‘NOBODY goes to the electorate on the platform of “your secrets are not safe with me”.’

In court number one in Parliament House yesterday, Jonathan Mitchell QC laid out the case against Alistair Carmichael. During the 2015 General Election campaign, the Secretary of State took to the airwaves to deny any involvement in leaking an ambassadorial memo to The Telegraph, which suggested that Nicola Sturgeon wanted David Cameron to be reinstalled in Downing Street.

Carmichael denied all knowledge of how this confidential document found its way into the public domain. “The first I became aware of this,” he told Channel 4 News, “was when I received a phone call from a journalist making me aware of it.”

As the Orkney and Shetland MP subsequently admitted, this was a whopper: a brazen falsehood. Carmichael knew perfectly well how The Telegraph had acquired the memo. He’d green-lit – instructed – his special adviser to disseminate it. But on

May 7, the electorate of Orkney and Shetland was denied this knowledge. Some – many – may have taken Carmichael’s denial at face value.

They were deceived. The four petitioners argue this falsehood engages section 106 of the Representation of the People Act. Carmichael, they suggest, lied about his “personal conduct and character” to secure re-election in Orkney and Shetland. This case isn’t about the leak: it is about the cover-up. On Monday, Roddy Dunlop QC, for Carmichael, argued that this was all politics. Carmichael’s leak was political. His subsequent deception and denial were political. It isn’t the job of the courts to regulate the rough and tumble of democratic politics, he suggested. And if the court accepts Dunlop’s argument – that Carmichael’s was a political, not a personal, lie – his election stands.

Yesterday, Mitchell hit back. “Whether or not the leak is political, nothing in politics called on him to lie about this,” he said. It isn’t a question of politics, but of Carmichael’s “honour, veracity and purity”. It was, in short, eminently personal and caught by the 1983 Act. The Liberal Democrat MP had put “onto the scales his reputation of personal trustworthiness”. The election court, Mitchell argued, was entitled to hold him to account for it.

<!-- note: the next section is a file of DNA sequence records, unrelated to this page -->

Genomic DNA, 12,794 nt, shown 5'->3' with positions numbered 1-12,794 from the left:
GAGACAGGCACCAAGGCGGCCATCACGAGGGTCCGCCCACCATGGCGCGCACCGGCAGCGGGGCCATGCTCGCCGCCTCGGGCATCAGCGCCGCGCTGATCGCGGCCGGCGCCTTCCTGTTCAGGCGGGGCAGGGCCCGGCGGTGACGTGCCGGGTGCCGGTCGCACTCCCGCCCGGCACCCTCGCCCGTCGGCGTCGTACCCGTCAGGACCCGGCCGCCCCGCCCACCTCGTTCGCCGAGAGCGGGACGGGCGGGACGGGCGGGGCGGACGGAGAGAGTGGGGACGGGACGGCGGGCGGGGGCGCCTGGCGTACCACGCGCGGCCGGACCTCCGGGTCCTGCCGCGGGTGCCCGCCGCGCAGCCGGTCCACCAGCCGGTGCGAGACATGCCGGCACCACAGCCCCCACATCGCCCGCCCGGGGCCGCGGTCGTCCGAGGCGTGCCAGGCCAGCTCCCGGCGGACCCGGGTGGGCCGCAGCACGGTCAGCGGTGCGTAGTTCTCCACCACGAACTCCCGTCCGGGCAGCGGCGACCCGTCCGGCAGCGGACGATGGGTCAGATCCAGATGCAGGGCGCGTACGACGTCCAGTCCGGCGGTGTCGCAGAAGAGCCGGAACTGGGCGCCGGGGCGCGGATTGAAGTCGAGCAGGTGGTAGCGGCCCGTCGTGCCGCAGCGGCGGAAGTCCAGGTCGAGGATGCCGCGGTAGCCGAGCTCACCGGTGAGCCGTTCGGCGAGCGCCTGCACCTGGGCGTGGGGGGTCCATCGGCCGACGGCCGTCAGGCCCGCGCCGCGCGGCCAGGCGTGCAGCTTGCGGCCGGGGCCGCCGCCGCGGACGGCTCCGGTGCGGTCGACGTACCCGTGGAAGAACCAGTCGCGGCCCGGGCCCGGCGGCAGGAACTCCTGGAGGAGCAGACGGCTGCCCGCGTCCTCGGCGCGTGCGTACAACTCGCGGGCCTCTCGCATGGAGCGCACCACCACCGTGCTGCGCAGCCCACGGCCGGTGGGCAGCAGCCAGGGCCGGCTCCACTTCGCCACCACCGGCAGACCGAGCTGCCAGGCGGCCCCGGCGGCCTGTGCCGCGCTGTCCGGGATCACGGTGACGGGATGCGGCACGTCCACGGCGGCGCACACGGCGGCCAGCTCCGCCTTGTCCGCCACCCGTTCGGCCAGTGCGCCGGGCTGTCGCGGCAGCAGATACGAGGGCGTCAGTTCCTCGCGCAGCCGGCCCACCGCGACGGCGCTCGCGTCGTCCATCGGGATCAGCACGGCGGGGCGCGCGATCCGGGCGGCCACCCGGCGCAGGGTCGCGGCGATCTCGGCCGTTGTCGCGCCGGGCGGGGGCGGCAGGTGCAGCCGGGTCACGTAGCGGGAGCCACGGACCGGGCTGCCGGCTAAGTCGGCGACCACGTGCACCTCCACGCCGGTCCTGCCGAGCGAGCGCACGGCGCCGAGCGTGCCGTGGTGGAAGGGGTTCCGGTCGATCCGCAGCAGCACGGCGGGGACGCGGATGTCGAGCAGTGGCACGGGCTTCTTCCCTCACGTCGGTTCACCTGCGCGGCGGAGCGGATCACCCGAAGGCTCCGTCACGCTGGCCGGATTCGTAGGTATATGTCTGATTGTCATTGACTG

On Monday, Dunlop suggested that if the petitioners prevailed, politicians would be “strapped to a lie detector and administered truth serum” during elections. The Orkney four’s case is more modest: those in public life shouldn’t tell lies, encourage voters to believe their lies, and benefit from that dishonesty. The hurdles to bringing election petitions are formidable, the cost astronomical, the timetable tight. Courts should not intervene in elections too readily. But if all of Carmichael’s sins are political – what does this say about public life in this country? If the courts grant politicians impunity to lie to their electorates, what have candidates to fear?

Some suggest this case is a partisan witch-hunt, a transparently empty and vexatious legal suit, pettily pursued. It is not. Mitchell’s case relies on a novel construction of a tricky point of law, inviting a court to do something courts aren’t terribly comfortable doing: embroiling themselves in politics.

The petitioners have an arguable case. In fighting it at considerable personal cost, to uphold basic standards of decency and honesty in public life, they have a just cause.

Carmichael has only a legally powerful but politically unattractive reply, playing on judicial caution. He is entitled to advance his defence. But come what may, Carmichael is now a damaged figure, his good name shredded.